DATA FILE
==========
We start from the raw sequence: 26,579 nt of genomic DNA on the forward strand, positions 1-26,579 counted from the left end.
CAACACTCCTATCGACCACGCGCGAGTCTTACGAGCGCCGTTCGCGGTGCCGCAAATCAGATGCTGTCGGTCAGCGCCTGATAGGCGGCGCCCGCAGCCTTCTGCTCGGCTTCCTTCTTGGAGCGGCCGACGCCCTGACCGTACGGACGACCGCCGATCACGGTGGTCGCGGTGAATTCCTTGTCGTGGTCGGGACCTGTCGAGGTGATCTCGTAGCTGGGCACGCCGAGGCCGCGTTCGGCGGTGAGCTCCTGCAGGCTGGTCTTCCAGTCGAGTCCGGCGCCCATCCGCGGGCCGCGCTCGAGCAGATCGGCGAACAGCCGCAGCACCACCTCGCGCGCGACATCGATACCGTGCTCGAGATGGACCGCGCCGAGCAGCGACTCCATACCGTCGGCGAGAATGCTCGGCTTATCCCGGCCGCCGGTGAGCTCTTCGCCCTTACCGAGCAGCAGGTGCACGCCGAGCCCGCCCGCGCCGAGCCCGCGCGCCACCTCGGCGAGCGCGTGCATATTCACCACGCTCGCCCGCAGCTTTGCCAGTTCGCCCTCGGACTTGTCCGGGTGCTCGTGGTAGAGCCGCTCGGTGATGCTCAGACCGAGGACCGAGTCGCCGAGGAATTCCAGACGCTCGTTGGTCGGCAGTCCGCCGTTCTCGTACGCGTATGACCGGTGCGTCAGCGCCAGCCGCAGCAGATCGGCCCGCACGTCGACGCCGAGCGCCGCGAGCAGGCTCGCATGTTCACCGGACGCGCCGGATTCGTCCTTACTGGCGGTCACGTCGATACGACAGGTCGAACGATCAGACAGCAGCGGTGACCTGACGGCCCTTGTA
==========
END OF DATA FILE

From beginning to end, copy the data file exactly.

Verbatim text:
We start from the raw sequence: 26,579 nt of genomic DNA on the forward strand, positions 1-26,579 counted from the left end.
CAACACTCCTATCGACCACGCGCGAGTCTTACGAGCGCCGTTCGCGGTGCCGCAAATCAGATGCTGTCGGTCAGCGCCTGATAGGCGGCGCCCGCAGCCTTCTGCTCGGCTTCCTTCTTGGAGCGGCCGACGCCCTGACCGTACGGACGACCGCCGATCACGGTGGTCGCGGTGAATTCCTTGTCGTGGTCGGGACCTGTCGAGGTGATCTCGTAGCTGGGCACGCCGAGGCCGCGTTCGGCGGTGAGCTCCTGCAGGCTGGTCTTCCAGTCGAGTCCGGCGCCCATCCGCGGGCCGCGCTCGAGCAGATCGGCGAACAGCCGCAGCACCACCTCGCGCGCGACATCGATACCGTGCTCGAGATGGACCGCGCCGAGCAGCGACTCCATACCGTCGGCGAGAATGCTCGGCTTATCCCGGCCGCCGGTGAGCTCTTCGCCCTTACCGAGCAGCAGGTGCACGCCGAGCCCGCCCGCGCCGAGCCCGCGCGCCACCTCGGCGAGCGCGTGCATATTCACCACGCTCGCCCGCAGCTTTGCCAGTTCGCCCTCGGACTTGTCCGGGTGCTCGTGGTAGAGCCGCTCGGTGATGCTCAGACCGAGGACCGAGTCGCCGAGGAATTCCAGACGCTCGTTGGTCGGCAGTCCGCCGTTCTCGTACGCGTATGACCGGTGCGTCAGCGCCAGCCGCAGCAGATCGGCCCGCACGTCGACGCCGAGCGCCGCGAGCAGGCTCGCATGTTCACCGGACGCGCCGGATTCGTCCTTACTGGCGGTCACGTCGATACGACAGGTCGAACGATCAGACAGCAGCGGTGACCTGACGGCCCTTGTA